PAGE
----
As we spotlight the need for ringfenced funding aimed at Black-led impact organisations, it’s equally important we have the data and information to support our approach. Not only does it guide our principles and how we evolve as a fund, it also shapes the outlook of civil society towards Black-led organisations - which is needed to bring systemic change to the sector.
Why Common Call is vital
Overall, we learned that the need for a fund like Common Call is valid and instrumental in providing organisations with additional support, especially at the onset of the global pandemic. If anything, Covid-19 highlighted the already present inequalities and barriers Black-led organisations face on a daily basis. We aim to support organisations through the pandemic and look ahead to restructuring the systemic inequalities that affect Black-led charities and social enterprises, so it’s important that we work together with grantees. Our vision for Common Call is about working with Black-led organisations so they can do what they know best and make a positive change in their community. Our learning will inform how our work continues, and we hope it will shape the future of Black-led organisations for the better.
In our report, This is what we know now, we share our learnings from the inaugural Common Call fund to review what has worked and what we can improve. These findings will inform our future approach as we continue to work with Black-led organisations and help them succeed as they stabilise and seek to scale to meet the growing demand for their services.
Please see the report below:
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Black-led organisations aiming to serve their communities often face the problem of providing impactful services on a very tight budget. In our research, having engaged with over 500 Black-led social enterprises and charities, we found the primary sources of funding are personal savings and personal income from employment with almost 60% of their stated income coming from these places. Including the racial wage disparity, Black-led organisations are doubly burdened by systemic inequities, as they work towards resolving social issues affecting their communities. With minimal resources to operate vital services, Black-led organisations often shut down due to financial pressures.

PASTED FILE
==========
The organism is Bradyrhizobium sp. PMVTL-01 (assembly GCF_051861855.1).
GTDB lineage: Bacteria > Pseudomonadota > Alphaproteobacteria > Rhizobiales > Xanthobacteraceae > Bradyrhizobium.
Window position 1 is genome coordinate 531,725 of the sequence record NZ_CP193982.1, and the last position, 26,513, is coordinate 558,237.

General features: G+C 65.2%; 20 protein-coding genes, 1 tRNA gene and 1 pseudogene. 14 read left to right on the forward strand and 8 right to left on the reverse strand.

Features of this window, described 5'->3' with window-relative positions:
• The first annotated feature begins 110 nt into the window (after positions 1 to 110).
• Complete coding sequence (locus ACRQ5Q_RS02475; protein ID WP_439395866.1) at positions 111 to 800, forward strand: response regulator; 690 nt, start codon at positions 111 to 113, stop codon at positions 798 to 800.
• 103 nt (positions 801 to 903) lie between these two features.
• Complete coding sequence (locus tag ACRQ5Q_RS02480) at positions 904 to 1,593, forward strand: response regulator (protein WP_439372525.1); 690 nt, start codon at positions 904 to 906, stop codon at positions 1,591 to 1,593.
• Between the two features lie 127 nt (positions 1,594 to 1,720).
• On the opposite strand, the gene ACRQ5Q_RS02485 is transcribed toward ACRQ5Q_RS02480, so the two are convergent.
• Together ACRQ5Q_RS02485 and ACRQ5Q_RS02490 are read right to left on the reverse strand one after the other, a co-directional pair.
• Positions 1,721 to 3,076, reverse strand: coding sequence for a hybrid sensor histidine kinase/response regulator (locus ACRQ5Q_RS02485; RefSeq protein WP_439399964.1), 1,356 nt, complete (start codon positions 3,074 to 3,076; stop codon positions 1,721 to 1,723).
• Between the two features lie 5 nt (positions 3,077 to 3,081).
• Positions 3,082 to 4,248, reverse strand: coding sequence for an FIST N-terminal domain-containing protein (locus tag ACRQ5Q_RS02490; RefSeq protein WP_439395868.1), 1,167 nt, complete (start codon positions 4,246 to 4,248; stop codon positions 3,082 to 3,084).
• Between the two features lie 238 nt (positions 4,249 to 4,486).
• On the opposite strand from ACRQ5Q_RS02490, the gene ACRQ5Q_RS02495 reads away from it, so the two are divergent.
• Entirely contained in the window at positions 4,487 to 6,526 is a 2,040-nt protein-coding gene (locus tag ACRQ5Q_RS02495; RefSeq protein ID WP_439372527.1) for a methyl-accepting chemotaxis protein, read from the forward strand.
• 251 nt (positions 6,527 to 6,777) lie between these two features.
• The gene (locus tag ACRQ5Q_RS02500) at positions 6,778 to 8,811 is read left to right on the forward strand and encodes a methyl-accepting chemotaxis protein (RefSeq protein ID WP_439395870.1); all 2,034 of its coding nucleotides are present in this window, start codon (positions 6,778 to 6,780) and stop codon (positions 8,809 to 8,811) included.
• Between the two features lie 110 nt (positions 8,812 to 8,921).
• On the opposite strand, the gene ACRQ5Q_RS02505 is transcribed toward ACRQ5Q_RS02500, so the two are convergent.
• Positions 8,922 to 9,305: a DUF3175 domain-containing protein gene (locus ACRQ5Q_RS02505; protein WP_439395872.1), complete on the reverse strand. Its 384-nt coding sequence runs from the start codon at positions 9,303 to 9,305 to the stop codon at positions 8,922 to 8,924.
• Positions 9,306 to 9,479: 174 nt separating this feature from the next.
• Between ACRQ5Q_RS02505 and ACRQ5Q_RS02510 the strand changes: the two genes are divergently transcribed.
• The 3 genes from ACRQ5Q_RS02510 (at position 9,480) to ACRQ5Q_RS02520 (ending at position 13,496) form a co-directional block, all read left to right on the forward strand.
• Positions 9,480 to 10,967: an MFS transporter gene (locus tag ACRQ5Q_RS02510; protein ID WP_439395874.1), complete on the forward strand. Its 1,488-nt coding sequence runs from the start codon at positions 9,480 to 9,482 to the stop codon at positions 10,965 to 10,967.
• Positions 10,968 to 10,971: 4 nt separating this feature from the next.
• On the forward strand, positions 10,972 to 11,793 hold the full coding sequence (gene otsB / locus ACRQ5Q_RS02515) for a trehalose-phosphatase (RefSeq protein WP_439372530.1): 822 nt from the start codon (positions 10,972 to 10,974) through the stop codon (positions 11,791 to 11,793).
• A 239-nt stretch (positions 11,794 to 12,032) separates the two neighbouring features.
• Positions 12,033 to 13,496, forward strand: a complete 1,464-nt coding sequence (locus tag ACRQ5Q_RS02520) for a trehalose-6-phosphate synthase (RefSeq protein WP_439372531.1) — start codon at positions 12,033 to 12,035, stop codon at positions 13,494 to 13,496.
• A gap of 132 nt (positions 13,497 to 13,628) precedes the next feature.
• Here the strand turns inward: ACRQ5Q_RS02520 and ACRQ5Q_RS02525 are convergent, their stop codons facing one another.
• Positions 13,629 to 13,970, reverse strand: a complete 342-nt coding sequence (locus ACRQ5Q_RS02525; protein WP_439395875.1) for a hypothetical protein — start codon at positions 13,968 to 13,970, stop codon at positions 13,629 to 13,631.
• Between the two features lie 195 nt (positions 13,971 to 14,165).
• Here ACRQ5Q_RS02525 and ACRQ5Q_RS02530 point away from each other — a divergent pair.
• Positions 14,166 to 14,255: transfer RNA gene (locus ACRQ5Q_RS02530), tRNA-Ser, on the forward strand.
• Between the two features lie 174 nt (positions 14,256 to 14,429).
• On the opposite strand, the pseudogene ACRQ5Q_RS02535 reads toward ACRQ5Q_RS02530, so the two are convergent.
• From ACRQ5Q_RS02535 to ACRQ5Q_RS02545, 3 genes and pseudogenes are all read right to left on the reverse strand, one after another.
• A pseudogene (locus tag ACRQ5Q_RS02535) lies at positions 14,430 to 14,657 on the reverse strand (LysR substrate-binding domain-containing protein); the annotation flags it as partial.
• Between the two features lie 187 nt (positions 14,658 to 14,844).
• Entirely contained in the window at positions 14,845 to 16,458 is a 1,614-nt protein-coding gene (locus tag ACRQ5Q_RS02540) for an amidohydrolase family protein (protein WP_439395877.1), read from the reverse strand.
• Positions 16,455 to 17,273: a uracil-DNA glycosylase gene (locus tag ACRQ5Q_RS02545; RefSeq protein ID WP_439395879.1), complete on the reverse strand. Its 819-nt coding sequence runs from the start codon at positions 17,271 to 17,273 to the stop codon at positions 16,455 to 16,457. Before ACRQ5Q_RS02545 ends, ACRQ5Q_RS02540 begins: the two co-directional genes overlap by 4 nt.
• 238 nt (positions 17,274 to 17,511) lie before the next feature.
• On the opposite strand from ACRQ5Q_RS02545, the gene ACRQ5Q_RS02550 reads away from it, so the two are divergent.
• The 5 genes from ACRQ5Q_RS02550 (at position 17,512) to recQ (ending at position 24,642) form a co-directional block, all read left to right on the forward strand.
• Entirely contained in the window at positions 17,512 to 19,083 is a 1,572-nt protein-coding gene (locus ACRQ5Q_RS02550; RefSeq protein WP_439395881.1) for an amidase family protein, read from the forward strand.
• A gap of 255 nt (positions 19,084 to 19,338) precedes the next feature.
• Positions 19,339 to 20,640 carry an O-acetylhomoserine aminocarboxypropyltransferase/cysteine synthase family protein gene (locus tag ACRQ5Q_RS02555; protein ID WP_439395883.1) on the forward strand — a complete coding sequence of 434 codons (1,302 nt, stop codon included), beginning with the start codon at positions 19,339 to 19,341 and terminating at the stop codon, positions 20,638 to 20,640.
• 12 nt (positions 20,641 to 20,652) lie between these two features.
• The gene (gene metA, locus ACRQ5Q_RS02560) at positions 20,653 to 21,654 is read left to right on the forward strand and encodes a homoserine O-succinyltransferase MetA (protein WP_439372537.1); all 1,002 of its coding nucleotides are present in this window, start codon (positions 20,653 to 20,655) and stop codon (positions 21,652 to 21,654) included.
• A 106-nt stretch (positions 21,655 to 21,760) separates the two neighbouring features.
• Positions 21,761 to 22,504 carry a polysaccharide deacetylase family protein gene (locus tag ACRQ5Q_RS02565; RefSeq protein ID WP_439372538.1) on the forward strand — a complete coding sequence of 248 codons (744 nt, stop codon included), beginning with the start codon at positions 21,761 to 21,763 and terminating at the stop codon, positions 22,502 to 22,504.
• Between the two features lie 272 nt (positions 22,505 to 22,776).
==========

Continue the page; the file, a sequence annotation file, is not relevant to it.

In advance of our report on the state of Black-led impact organisations, we spoke with 10 founders of who anonymously confided in us as we sought a deeper understanding of how they’re funding their work and what financial strategies they employ to operate their organisations.
The need for funding
Many of the organisations we spoke with expressed a need for funding to hire knowledgeable and experienced staff to perform important functions within the organisation. On average, Black-led impact organisations have an annual income under £33,000 with 60% of that income coming from the personal savings and salaries of the Directors. The interviewees said they relied on volunteer support or freelance staff to fill skill gaps. Some impact organisations had ambitions to fulfil broader service delivery goals, such as digitisation, impact measurement, increased personalisation of their offering, but could not afford to hire the right person for the role.
As most Black-led organisations are self-funded, access to other sources of income would help offset those costs from their personal income.
The challenges of funding
Some of the organisations we spoke with found the process of applying for funding challenging because their internal structures and capacity were not prepared to face the scrutiny of the assessment criteria. One interviewee expressed frustrations about a lack of understanding of the process, meaning funding was a barrier and not a tangible opportunity for them.
Others spoke about the convoluted steps in applying for funding, investing additional time and effort with funders, only to be denied funding at the very end. Positive referrals and the halo effect from past successful funding applications also made the funding process simpler for some organisations further down the line. However, the positive recommendations can be challenging for organisations to attain in the first place if they cannot succeed in the initial application process.